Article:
Laya Centre

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Laya Centre (sometimes spelled layu) is a phrase used in Theosophical literature to refer to "the point of matter where every differentiation has ceased"[1] the Sanskrit word laya (devanāgarī: लय) meaning "extinction, dissolution, rest".

Laya state

Helena Petrovna Blavatsky quoted an "esoteric axiom" as follows:

Whatsoever quits the Laya (homogenous) state, becomes active conscious life. Individual consciousness emanates from, and returns into Absolute consciousness, which is eternal MOTION.[2]

She defined the laya state as follows:

Laya does not mean any particular something or some plane or other, but denotes a state or condition. It is a Sanskrit term, conveying the idea of something in an undifferentiated and changeless state, a zero point wherein all differentiation ceases.[3]
The seven Layu centres are the seven Zero points, using the term Zero in the same sense that Chemists do, to indicate a point at which, in Esotericism, the scale of reckoning of differentiation begins. From the Centres . . . begins the differentiation of the elements which enter into the constitution of our Solar System.[4]

When applied in a general way, the term laya can be used as a synonym for nirvāṇa and pralaya, in the sense of a state where there is no differentiation:

The latter term [Laya] is a synonym of Nirvana. It is, in fact, the Nirvanic dissociation of all substances, merged after a life-cycle into the latency of their primary conditions. It is the luminous but bodiless shadow of the matter that was, the realm of negativeness—wherein lie latent during their period of rest the active Forces of the Universe.[5]
Pralaya is dissolution of the visible into the invisible, the heterogeneous into the homogeneous—a time of rest, therefore. Even cosmic matter, indestructible though it be in its essence, must have a time of rest, and return to its Laya state. The absoluteness of the all-containing One essence has to manifest itself equally in rest and activity.[6]
. . . Every atom of the seven principles . . . must remain outside the portal of Nirvāṇa. Alone divine ideation--the consciousness, the bearer of Absolute memory, of its personalities now merged into the one impersonal--can cross the threshold of the Laya point, which lies at the very gate of manifestation. . .[7]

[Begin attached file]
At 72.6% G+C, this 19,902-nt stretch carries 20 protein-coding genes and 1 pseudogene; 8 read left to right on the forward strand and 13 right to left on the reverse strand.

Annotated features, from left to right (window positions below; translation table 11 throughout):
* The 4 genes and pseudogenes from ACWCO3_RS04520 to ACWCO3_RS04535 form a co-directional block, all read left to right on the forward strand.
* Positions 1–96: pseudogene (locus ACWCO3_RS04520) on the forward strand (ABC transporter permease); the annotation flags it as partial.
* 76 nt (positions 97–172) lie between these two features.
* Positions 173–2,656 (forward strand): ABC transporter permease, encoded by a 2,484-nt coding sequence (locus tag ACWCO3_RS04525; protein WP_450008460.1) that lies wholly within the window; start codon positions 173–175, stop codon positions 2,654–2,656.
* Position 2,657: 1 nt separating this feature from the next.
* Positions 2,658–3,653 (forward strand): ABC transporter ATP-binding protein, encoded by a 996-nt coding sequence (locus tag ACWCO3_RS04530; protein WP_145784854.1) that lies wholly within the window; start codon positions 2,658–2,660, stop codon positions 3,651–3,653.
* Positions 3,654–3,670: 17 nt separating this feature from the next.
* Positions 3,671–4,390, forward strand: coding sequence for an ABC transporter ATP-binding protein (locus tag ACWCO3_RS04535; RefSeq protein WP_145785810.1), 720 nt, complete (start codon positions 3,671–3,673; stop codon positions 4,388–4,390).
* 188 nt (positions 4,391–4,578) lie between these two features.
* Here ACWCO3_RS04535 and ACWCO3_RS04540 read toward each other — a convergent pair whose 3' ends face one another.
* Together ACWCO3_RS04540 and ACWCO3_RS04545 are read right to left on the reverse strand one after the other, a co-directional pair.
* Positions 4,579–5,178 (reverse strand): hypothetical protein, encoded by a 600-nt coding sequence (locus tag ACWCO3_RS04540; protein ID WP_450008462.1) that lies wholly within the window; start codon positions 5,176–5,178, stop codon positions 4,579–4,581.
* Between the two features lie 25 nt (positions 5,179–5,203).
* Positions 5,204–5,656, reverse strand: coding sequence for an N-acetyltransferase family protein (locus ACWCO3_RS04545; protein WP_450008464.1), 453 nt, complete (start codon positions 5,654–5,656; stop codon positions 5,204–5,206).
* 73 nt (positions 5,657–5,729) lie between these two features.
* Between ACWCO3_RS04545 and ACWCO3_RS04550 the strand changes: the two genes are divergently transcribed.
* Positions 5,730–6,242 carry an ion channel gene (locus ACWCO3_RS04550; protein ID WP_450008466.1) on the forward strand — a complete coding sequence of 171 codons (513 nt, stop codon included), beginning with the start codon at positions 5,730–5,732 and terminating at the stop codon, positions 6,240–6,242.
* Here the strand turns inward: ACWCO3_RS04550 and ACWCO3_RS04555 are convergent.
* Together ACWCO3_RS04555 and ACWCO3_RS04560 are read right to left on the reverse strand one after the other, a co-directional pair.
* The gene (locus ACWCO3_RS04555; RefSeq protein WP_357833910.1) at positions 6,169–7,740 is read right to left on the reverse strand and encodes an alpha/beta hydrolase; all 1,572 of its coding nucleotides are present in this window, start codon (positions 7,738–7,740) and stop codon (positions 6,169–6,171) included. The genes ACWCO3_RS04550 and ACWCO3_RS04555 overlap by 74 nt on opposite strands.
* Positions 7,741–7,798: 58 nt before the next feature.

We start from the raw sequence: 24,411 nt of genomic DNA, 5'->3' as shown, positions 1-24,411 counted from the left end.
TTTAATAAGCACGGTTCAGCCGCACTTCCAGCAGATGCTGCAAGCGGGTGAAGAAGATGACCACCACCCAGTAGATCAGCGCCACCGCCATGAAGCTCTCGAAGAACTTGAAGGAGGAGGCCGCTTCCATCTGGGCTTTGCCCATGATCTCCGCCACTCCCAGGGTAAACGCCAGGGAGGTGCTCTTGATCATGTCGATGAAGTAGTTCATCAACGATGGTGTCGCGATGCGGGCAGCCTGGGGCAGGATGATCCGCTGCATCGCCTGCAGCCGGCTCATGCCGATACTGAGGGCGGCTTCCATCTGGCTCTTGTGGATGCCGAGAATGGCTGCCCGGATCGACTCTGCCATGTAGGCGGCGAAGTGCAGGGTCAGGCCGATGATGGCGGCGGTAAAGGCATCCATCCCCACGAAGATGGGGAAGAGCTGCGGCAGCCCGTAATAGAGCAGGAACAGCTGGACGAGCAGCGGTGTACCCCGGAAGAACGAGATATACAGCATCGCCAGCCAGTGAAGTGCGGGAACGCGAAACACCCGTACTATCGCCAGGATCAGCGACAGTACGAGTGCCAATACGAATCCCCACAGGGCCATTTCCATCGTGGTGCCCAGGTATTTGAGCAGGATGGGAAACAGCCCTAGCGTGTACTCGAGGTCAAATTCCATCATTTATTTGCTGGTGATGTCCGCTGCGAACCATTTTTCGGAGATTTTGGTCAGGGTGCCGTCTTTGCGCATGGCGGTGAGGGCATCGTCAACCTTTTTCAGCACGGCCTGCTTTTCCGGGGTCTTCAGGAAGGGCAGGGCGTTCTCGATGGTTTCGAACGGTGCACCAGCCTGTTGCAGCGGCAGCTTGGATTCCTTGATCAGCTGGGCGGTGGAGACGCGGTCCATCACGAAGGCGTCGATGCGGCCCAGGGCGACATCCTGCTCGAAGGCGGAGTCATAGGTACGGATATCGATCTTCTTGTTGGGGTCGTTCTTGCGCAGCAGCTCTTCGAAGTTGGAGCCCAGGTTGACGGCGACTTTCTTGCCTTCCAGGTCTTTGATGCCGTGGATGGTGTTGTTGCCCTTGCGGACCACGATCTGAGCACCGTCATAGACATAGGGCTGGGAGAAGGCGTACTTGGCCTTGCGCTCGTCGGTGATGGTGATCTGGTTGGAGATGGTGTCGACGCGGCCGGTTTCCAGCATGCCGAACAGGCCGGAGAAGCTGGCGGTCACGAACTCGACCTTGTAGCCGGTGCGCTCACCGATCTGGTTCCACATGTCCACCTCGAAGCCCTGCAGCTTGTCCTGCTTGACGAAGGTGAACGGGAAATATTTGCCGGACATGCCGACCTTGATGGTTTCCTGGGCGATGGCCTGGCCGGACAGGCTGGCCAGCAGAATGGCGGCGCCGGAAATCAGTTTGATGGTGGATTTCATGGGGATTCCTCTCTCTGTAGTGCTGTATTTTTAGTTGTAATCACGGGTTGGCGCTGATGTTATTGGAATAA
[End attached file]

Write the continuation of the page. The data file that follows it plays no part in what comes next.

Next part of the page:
Each plane of the universe has, on its first sub-plane, homogeneous matter in the laya condition for that particular plane:

Laya is what Science may call the Zero-point or line; the realm of absolute negativeness, or the one real absolute Force, the NOUMENON of the Seventh State of that which we ignorantly call and recognise as “Force”; or again the Noumenon of Undifferentiated Cosmic Substance which is itself an unreachable and unknowable object to finite perception; the root and basis of all states of objectivity and subjectivity too; the neutral axis, not one of the many aspects, but its centre. It may serve to elucidate the meaning if we attempt to imagine a neutral centre—the dream of those who would discover perpetual motion. A “neutral centre” is, in one aspect, the limiting point of any given set of senses. Thus, imagine two consecutive planes of matter as already formed; each of these corresponding, to an appropriate set of perceptive organs. We are forced to admit that between these two planes of matter an incessant circulation takes place; and if we follow the atoms and molecules of (say) the lower in their transformation upwards, these will come to a point where they pass altogether beyond the range of the faculties we are using on the lower plane. In fact, to us the matter of the lower plane there vanishes from our perception into nothing—or rather it passes on to the higher plane, and the state of matter corresponding to such a point of transition must certainly possess special and not readily discoverable properties. Such “Seven Neutral Centres,”* then, are produced by Fohat.[8]